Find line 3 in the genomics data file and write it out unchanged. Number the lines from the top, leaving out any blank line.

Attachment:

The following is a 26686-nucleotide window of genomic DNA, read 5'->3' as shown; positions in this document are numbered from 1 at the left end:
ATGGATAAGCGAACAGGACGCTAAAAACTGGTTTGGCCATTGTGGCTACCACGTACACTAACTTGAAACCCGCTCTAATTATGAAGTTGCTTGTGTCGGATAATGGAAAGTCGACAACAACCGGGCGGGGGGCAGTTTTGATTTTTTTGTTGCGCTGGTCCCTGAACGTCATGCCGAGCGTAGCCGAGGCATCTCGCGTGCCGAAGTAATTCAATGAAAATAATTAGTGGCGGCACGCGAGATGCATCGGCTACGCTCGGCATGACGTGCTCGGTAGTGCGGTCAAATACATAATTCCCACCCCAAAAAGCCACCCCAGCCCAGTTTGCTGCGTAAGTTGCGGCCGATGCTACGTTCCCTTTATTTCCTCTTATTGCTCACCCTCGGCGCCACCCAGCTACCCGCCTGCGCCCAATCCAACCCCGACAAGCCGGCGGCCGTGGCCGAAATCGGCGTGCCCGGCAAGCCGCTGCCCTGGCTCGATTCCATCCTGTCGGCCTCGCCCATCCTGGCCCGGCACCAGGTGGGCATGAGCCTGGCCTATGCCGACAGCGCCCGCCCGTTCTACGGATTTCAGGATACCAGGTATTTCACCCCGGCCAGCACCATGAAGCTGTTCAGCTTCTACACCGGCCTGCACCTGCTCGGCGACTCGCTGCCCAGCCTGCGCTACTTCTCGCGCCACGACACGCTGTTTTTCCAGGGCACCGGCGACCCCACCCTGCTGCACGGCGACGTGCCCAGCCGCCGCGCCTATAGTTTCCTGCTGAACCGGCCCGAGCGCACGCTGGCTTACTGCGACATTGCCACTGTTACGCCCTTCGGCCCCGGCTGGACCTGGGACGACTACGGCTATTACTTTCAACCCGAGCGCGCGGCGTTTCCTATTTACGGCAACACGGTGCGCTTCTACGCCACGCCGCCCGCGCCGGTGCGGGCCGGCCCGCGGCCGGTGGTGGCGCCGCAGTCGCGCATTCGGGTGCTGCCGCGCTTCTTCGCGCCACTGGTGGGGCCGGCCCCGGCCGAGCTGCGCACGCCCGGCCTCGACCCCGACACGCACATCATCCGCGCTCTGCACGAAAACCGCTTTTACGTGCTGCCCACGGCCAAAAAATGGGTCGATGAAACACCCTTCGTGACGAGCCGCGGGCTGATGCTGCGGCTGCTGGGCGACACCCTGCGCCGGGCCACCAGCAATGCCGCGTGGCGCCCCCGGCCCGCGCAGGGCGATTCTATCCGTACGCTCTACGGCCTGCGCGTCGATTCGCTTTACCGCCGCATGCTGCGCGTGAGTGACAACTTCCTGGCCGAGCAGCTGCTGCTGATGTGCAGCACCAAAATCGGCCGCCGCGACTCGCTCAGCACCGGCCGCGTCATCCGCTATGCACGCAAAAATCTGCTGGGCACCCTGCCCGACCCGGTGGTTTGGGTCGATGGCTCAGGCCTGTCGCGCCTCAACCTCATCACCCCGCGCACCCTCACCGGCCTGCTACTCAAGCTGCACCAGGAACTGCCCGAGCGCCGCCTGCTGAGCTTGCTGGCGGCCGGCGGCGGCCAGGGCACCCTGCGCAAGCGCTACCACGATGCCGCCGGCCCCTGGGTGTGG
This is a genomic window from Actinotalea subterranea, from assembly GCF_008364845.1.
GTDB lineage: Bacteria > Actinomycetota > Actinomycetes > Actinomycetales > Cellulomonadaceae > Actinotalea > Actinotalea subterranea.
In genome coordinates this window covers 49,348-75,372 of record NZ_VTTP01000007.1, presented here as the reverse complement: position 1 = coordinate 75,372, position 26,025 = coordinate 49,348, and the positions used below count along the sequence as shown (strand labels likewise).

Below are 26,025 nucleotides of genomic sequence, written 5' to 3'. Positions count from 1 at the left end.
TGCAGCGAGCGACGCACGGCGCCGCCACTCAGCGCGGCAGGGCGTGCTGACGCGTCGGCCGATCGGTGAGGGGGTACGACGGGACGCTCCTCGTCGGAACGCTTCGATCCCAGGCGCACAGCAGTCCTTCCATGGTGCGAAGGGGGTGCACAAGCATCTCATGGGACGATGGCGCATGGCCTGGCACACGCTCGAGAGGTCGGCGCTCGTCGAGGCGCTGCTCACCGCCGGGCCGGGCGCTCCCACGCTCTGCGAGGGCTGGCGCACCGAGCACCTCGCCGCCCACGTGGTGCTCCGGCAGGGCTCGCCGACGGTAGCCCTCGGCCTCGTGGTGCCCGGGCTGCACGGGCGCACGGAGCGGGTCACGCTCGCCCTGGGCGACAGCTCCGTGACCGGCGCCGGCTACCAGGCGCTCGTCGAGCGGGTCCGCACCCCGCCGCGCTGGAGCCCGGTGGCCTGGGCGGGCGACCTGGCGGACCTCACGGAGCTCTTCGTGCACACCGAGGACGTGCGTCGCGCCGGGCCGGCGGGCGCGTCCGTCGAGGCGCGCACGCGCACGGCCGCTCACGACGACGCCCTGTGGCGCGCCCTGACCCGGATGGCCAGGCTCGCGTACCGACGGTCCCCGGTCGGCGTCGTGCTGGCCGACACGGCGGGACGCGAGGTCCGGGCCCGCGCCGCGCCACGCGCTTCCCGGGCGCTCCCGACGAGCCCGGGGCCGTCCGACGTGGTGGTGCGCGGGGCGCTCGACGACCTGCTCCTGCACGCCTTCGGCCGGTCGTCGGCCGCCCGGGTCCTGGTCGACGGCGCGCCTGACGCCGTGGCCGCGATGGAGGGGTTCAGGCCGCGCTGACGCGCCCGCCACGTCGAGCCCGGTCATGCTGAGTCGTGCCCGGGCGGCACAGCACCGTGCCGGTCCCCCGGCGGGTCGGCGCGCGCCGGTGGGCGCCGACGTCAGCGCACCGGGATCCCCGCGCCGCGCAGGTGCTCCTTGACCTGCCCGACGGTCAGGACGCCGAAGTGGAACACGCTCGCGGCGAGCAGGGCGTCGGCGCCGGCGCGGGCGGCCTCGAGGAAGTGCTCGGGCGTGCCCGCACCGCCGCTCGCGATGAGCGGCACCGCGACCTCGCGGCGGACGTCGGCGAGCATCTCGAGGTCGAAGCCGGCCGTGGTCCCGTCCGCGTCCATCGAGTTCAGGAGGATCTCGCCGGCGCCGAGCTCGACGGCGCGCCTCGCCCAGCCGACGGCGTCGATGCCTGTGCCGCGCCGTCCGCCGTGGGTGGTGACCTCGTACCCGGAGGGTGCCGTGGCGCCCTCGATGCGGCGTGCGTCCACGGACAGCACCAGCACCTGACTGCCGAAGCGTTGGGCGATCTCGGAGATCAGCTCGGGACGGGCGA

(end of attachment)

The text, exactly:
This is a genomic window from Actinotalea subterranea, from assembly GCF_008364845.1.